Journal Article

Dark matter profiles and annihilation in dwarf spheroidal galaxies: prospectives for present and future <i>γ</i>-ray observatories – I. The classical dwarf spheroidal galaxies

A. Charbonnier, C. Combet, M. Daniel, S. Funk, J. A. Hinton, D. Maurin, C. Power, J. I. Read, S. Sarkar, M. G. Walker and M. I. Wilkinson

in Monthly Notices of the Royal Astronomical Society

Published on behalf of The Royal Astronomical Society

Volume 418, issue 3, pages 1526-1556
Published in print December 2011 | ISSN: 0035-8711
Published online December 2011 | e-ISSN: 1365-2966 | DOI: http://dx.doi.org/10.1111/j.1365-2966.2011.19387.x
Dark matter profiles and annihilation in dwarf spheroidal galaxies: prospectives for present and future γ-ray observatories – I. The classical dwarf spheroidal galaxies

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Due to their large dynamical mass-to-light ratios, dwarf spheroidal galaxies (dSphs) are promising targets for the indirect detection of dark matter (DM) in γ-rays. We examine their detectability by present and future γ-ray observatories. The key innovative features of our analysis are as follows: (i) we take into account the angular size of the dSphs; while nearby objects have higher γ-ray flux, their larger angular extent can make them less attractive targets for background-dominated instruments; (ii) we derive DM profiles and the astrophysical J-factor (which parametrizes the expected γ-ray flux, independently of the choice of DM particle model) for the classical dSphs directly from photometric and kinematic data. We assume very little about the DM profile, modelling this as a smooth split-power-law distribution, with and without subclumps; (iii) we use a Markov chain Monte Carlo technique to marginalize over unknown parameters and determine the sensitivity of our derived J-factors to both model and measurement uncertainties; and (iv) we use simulated DM profiles to demonstrate that our J-factor determinations recover the correct solution within our quoted uncertainties.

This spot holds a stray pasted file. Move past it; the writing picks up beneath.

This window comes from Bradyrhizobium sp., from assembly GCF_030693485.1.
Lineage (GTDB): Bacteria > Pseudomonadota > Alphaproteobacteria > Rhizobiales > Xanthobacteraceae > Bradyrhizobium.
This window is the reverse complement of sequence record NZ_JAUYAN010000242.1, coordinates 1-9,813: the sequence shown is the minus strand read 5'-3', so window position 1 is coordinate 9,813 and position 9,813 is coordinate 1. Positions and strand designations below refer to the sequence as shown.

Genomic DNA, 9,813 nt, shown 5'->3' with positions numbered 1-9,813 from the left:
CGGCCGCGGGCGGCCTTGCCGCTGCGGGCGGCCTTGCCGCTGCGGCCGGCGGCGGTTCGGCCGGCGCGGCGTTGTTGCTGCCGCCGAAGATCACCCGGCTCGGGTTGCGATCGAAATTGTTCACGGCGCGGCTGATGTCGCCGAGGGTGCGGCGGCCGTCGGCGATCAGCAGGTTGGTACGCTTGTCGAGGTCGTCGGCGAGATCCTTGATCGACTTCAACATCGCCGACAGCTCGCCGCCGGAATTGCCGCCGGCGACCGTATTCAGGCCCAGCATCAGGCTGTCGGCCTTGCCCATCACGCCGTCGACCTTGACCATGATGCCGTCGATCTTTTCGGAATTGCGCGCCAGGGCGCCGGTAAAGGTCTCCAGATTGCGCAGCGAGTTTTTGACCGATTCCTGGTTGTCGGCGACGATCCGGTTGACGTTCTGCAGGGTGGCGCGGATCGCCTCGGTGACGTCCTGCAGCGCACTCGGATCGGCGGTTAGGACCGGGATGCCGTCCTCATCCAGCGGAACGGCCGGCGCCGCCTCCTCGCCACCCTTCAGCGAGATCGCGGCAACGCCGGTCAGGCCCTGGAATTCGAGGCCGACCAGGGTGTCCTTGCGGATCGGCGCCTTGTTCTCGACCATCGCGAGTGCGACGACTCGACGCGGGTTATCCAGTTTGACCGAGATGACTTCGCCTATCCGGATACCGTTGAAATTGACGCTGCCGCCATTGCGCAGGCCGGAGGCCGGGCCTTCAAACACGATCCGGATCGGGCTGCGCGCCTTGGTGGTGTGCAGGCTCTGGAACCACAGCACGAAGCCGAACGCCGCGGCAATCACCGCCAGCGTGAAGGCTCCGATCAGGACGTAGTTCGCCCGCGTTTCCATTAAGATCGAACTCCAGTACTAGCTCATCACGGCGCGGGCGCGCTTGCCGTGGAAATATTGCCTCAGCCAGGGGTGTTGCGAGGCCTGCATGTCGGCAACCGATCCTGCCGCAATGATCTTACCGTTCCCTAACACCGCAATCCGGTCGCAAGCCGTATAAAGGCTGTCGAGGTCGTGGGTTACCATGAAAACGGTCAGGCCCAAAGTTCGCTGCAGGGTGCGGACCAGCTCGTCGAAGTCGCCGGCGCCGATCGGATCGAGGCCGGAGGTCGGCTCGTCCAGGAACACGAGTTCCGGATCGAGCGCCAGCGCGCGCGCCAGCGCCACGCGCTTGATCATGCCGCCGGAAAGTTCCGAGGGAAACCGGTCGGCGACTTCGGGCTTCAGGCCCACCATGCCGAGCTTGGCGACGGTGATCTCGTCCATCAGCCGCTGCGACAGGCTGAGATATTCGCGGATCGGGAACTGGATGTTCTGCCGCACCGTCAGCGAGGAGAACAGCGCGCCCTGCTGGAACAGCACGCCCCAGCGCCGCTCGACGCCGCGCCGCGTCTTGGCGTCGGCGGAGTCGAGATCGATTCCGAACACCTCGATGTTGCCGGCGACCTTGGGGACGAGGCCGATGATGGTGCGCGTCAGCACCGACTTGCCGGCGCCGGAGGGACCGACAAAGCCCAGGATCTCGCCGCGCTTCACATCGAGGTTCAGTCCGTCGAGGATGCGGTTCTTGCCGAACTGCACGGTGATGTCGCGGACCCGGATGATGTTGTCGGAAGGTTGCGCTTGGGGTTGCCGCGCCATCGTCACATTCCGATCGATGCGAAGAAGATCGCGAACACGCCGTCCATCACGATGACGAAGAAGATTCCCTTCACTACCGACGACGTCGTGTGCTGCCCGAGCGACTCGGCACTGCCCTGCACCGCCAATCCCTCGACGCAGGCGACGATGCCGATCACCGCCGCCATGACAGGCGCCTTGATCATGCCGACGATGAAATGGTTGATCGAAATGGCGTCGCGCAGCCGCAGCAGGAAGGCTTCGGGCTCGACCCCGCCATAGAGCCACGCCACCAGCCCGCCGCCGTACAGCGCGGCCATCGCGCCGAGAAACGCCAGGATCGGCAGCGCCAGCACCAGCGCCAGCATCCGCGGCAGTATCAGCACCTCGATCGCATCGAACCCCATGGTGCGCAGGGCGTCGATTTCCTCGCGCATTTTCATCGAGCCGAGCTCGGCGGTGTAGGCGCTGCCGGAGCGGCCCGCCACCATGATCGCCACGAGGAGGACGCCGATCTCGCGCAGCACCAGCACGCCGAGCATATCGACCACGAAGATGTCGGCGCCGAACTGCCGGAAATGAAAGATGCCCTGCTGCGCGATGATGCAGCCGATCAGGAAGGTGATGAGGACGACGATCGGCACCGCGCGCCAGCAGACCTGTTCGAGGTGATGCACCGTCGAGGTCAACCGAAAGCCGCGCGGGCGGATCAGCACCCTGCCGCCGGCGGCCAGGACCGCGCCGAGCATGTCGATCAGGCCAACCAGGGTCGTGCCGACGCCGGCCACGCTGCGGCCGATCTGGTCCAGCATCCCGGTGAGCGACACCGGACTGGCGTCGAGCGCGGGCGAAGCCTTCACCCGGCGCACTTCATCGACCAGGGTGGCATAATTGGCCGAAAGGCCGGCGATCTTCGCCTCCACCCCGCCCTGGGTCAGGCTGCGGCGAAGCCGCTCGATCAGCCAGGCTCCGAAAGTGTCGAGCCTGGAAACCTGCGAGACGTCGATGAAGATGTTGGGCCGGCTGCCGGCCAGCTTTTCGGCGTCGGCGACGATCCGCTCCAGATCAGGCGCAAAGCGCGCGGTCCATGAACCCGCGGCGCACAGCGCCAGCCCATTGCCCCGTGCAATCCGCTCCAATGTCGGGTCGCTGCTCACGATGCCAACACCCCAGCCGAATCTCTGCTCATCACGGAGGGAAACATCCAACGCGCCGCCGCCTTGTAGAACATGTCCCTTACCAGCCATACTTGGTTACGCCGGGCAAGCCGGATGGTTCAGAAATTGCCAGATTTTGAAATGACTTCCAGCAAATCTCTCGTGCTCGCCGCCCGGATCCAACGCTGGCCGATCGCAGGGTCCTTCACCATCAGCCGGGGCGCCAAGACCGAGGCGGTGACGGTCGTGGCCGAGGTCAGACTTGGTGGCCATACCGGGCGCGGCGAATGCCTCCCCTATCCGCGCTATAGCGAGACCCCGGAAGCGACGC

Our key findings are as follows: (i) subclumps in the dSphs do not usefully boost the signal; (ii) the sensitivity of atmospheric Cherenkov telescopes to dSphs within ∼20 kpc with cored haloes can be up to ∼50 times worse than when estimated assuming them to be point-like. Even for the satellite-borne Fermi-Large Area Telescope (Fermi-LAT), the sensitivity is significantly degraded on the relevant angular scales for long exposures; hence, it is vital to consider the angular extent of the dSphs when selecting targets; (iii) no DM profile has been ruled out by current data, but using a prior on the inner DM cusp slope 0 ≤γprior≤ 1 provides J-factor estimates accurate to a factor of a few if an appropriate angular scale is chosen; (iv) the J-factor is best constrained at a critical integration angle αc= 2rh/d (where rh is the half-light radius and d is the distance from the dwarf) and we estimate the corresponding sensitivity of γ-ray observatories; (v) the ‘classical’ dSphs can be grouped into three categories: well constrained and promising (Ursa Minor, Sculptor and Draco), well constrained but less promising (Carina, Fornax and Leo I), and poorly constrained (Sextans and Leo II); and (vi) observations of classical dSphs with the Fermi-LAT integrated over the mission lifetime are more promising than observations with the planned Cherenkov Telescope Array for DM particle mass ≲ 700 GeV. However, even the Fermi-LAT will not have sufficient integrated signal from the classical dwarfs to detect DM in the ‘vanilla’ Minimal Supersymmetric Standard Model. Both the Galactic Centre and the ‘ultrafaint’ dwarfs are likely to be better targets and will be considered in future work.

Keywords: astroparticle physics; methods: miscellaneous; galaxies: dwarf; galaxies: kinematics and dynamics; dark matter; gamma-rays: general

Journal Article.  22071 words.  Illustrated.

Subjects: Astronomy and Astrophysics

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